The UCI Libraries, comprising the Langson Library, the Science Library and the Grunigen Medical Library, are committed to innovation and excellence and are in a major period of growth and change.  The library collection consists of over 2.4 million volumes and over 26,500 current serial titles and an aggressively expanding electronic resources collection.  The University of California, Irvine, is nestled in over 1,500 acres of coastal foothills, five miles from the Pacific Ocean, between San Diego and Los Angeles.  UCI is among the fastest-growing University of California campuses, with more than 24,000 undergraduate and graduate students and about 1,400 faculty members.  Student enrollment is planned to reach 32,000 by 2010 accompanied by a proportional growth in faculty and staff.  Founded in 1965, UCI has had an extraordinarily rapid rise to distinction in its first forty years, including membership in the Association of American Universities, ranking among the top twelve public universities by U.S. News and World Report (among the top fifty research universities), and three Nobel prizes in the last nine years.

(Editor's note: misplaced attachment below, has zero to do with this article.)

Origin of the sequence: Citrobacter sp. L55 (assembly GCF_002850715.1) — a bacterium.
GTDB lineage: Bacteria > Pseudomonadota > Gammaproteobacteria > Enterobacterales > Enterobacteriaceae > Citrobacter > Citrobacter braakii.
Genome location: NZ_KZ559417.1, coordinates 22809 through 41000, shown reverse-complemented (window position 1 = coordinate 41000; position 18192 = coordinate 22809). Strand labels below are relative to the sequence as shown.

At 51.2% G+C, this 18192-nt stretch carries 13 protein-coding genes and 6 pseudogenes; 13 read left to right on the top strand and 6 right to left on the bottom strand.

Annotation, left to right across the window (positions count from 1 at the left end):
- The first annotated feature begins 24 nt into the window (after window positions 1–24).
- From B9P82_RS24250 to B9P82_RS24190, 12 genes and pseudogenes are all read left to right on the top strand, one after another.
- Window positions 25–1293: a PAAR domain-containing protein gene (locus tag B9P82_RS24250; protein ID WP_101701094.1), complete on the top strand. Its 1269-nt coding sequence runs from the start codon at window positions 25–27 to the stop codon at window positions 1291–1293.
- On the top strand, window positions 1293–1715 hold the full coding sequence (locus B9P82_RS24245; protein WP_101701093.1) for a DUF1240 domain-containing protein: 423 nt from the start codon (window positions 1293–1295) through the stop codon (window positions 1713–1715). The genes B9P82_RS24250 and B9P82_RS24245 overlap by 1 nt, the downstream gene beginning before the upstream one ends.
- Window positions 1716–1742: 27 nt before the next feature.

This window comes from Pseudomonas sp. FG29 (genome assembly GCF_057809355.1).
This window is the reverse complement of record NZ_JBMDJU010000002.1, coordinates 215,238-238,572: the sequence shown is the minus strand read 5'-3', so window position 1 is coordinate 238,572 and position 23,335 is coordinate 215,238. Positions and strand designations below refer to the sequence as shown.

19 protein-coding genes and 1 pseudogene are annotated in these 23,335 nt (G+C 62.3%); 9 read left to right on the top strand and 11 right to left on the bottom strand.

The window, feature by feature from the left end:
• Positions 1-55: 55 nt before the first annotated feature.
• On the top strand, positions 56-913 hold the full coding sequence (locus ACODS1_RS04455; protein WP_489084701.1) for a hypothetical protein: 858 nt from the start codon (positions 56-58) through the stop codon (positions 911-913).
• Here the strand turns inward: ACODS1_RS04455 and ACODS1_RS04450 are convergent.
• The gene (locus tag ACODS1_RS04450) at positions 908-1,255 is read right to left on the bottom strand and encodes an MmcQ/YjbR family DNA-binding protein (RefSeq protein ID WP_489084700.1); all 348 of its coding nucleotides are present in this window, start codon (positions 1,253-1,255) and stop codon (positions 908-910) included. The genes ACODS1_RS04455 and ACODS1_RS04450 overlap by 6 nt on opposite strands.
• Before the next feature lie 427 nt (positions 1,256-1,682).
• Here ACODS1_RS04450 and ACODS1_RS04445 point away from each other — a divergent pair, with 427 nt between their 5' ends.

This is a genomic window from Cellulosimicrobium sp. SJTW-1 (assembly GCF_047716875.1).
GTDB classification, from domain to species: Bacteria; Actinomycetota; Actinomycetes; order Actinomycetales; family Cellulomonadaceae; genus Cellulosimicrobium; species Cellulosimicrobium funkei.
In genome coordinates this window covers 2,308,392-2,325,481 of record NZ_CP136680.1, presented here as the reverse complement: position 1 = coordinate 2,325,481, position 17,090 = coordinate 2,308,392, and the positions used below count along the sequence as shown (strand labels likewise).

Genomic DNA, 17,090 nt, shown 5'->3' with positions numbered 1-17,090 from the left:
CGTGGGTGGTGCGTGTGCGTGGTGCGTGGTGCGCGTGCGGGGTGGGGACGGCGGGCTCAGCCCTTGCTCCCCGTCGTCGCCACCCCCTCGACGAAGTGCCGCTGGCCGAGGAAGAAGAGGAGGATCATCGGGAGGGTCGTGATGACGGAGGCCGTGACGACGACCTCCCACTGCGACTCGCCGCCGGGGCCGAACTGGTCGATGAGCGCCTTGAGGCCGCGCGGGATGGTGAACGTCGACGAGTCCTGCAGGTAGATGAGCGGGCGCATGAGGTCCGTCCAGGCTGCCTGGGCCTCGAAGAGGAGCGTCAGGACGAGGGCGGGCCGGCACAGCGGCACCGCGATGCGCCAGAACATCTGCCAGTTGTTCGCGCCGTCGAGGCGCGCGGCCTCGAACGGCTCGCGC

The full position description with instructions on how to apply are listed on the UCI Libraries Web site at http://www.lib.uci.edu/libraries/jobs/libvac.html with links to additional Web sites featuring campus and community information. Applications received by October 2, 2006  will receive first consideration, but applications will continue to be accepted until the position is filled.

The University of California, Irvine is an equal opportunity employer
committed to excellence through diversity.

Reference and Instruction Librarian, The New School

Reference and Instruction Librarian
Gimbel Library, The New School Libraries
New York, NY

Responsibilities:

· Reference service for New School University students and faculty
· Participation in the University Library’s Information Literacy initiatives
· Provision of bibliographic instruction for students and faculty
· Collection development in subject areas related to art, architecture and design